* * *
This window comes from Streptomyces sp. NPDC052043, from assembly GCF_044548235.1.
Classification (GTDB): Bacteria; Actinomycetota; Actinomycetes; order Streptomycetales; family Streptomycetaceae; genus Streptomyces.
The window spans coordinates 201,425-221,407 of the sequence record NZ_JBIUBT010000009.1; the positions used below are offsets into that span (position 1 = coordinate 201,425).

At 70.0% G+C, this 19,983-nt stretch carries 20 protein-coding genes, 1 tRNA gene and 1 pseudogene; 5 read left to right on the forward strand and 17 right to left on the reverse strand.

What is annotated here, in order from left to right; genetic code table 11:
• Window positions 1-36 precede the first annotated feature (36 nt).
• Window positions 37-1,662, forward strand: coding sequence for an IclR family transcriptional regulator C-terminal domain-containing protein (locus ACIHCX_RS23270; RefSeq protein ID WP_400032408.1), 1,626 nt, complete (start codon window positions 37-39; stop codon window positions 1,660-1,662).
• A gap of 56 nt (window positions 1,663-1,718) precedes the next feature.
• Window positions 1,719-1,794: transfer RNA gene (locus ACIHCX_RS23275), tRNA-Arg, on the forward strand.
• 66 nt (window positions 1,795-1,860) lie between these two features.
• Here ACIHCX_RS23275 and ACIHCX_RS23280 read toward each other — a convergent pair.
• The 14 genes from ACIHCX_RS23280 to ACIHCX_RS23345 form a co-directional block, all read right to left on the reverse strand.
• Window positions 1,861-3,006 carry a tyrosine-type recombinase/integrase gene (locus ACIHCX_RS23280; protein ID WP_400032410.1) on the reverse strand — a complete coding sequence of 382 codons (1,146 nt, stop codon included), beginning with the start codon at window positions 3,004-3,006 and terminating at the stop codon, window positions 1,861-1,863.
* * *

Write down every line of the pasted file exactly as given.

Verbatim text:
This window comes from Streptomyces sp. NPDC052043, from assembly GCF_044548235.1.
Classification (GTDB): Bacteria; Actinomycetota; Actinomycetes; order Streptomycetales; family Streptomycetaceae; genus Streptomyces.
The window spans coordinates 201,425-221,407 of the sequence record NZ_JBIUBT010000009.1; the positions used below are offsets into that span (position 1 = coordinate 201,425).

At 70.0% G+C, this 19,983-nt stretch carries 20 protein-coding genes, 1 tRNA gene and 1 pseudogene; 5 read left to right on the forward strand and 17 right to left on the reverse strand.

What is annotated here, in order from left to right; genetic code table 11:
• Window positions 1-36 precede the first annotated feature (36 nt).
• Window positions 37-1,662, forward strand: coding sequence for an IclR family transcriptional regulator C-terminal domain-containing protein (locus ACIHCX_RS23270; RefSeq protein ID WP_400032408.1), 1,626 nt, complete (start codon window positions 37-39; stop codon window positions 1,660-1,662).
• A gap of 56 nt (window positions 1,663-1,718) precedes the next feature.
• Window positions 1,719-1,794: transfer RNA gene (locus ACIHCX_RS23275), tRNA-Arg, on the forward strand.
• 66 nt (window positions 1,795-1,860) lie between these two features.
• Here ACIHCX_RS23275 and ACIHCX_RS23280 read toward each other — a convergent pair.
• The 14 genes from ACIHCX_RS23280 to ACIHCX_RS23345 form a co-directional block, all read right to left on the reverse strand.
• Window positions 1,861-3,006 carry a tyrosine-type recombinase/integrase gene (locus ACIHCX_RS23280; protein ID WP_400032410.1) on the reverse strand — a complete coding sequence of 382 codons (1,146 nt, stop codon included), beginning with the start codon at window positions 3,004-3,006 and terminating at the stop codon, window positions 1,861-1,863.